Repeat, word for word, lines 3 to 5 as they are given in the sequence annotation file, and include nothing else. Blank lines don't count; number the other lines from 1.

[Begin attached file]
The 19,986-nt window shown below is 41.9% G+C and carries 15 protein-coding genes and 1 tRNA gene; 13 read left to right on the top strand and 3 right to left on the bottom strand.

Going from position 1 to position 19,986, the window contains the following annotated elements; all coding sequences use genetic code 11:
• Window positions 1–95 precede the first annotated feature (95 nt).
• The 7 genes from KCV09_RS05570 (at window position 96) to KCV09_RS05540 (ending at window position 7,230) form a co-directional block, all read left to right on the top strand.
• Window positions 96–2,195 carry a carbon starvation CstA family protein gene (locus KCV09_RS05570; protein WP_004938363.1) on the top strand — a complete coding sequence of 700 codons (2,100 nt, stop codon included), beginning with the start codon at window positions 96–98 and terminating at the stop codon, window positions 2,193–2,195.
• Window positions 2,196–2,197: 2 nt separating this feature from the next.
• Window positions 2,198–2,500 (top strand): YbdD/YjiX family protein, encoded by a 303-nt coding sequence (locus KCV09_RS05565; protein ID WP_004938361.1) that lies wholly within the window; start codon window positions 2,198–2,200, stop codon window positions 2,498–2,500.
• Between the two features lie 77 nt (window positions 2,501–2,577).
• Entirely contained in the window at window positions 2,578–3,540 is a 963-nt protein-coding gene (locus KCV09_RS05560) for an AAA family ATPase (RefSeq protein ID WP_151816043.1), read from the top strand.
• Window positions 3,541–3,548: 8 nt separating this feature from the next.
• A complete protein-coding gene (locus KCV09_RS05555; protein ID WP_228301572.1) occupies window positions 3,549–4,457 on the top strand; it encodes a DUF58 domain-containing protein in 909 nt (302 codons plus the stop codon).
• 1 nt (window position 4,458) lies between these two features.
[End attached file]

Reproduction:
• Window positions 1–95 precede the first annotated feature (95 nt).
• The 7 genes from KCV09_RS05570 (at window position 96) to KCV09_RS05540 (ending at window position 7,230) form a co-directional block, all read left to right on the top strand.
• Window positions 96–2,195 carry a carbon starvation CstA family protein gene (locus KCV09_RS05570; protein WP_004938363.1) on the top strand — a complete coding sequence of 700 codons (2,100 nt, stop codon included), beginning with the start codon at window positions 96–98 and terminating at the stop codon, window positions 2,193–2,195.